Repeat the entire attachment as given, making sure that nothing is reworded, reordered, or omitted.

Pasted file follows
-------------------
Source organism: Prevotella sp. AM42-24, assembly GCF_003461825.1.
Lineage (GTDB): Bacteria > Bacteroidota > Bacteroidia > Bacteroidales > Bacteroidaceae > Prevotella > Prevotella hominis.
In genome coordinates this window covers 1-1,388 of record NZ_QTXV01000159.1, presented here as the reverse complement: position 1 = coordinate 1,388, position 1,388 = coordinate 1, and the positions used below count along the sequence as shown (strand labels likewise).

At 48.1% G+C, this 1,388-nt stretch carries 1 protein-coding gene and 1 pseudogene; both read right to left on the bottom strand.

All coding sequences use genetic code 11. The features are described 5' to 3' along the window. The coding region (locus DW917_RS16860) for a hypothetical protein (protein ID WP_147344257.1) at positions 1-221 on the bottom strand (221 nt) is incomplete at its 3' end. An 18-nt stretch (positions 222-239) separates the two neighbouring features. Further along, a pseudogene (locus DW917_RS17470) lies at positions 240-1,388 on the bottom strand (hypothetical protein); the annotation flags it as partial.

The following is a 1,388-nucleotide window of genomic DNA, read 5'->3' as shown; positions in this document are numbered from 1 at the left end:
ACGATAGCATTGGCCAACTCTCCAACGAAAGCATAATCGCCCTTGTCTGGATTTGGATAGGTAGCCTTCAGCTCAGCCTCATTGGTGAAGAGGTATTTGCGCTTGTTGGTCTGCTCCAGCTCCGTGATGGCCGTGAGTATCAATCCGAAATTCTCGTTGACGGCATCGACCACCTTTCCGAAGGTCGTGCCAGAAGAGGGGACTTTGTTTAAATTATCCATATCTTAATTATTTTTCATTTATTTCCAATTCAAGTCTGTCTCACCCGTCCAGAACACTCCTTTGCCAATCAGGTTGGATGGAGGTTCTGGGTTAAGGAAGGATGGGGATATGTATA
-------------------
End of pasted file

Source organism: Prevotella sp. AM42-24, assembly GCF_003461825.1.
Lineage (GTDB): Bacteria > Bacteroidota > Bacteroidia > Bacteroidales > Bacteroidaceae > Prevotella > Prevotella hominis.
In genome coordinates this window covers 1-1,388 of record NZ_QTXV01000159.1, presented here as the reverse complement: position 1 = coordinate 1,388, position 1,388 = coordinate 1, and the positions used below count along the sequence as shown (strand labels likewise).

At 48.1% G+C, this 1,388-nt stretch carries 1 protein-coding gene and 1 pseudogene; both read right to left on the bottom strand.

All coding sequences use genetic code 11. The features are described 5' to 3' along the window. The coding region (locus DW917_RS16860) for a hypothetical protein (protein ID WP_147344257.1) at positions 1-221 on the bottom strand (221 nt) is incomplete at its 3' end. An 18-nt stretch (positions 222-239) separates the two neighbouring features. Further along, a pseudogene (locus DW917_RS17470) lies at positions 240-1,388 on the bottom strand (hypothetical protein); the annotation flags it as partial.

The following is a 1,388-nucleotide window of genomic DNA, read 5'->3' as shown; positions in this document are numbered from 1 at the left end:
ACGATAGCATTGGCCAACTCTCCAACGAAAGCATAATCGCCCTTGTCTGGATTTGGATAGGTAGCCTTCAGCTCAGCCTCATTGGTGAAGAGGTATTTGCGCTTGTTGGTCTGCTCCAGCTCCGTGATGGCCGTGAGTATCAATCCGAAATTCTCGTTGACGGCATCGACCACCTTTCCGAAGGTCGTGCCAGAAGAGGGGACTTTGTTTAAATTATCCATATCTTAATTATTTTTCATTTATTTCCAATTCAAGTCTGTCTCACCCGTCCAGAACACTCCTTTGCCAATCAGGTTGGATGGAGGTTCTGGGTTAAGGAAGGATGGGGATATGTATA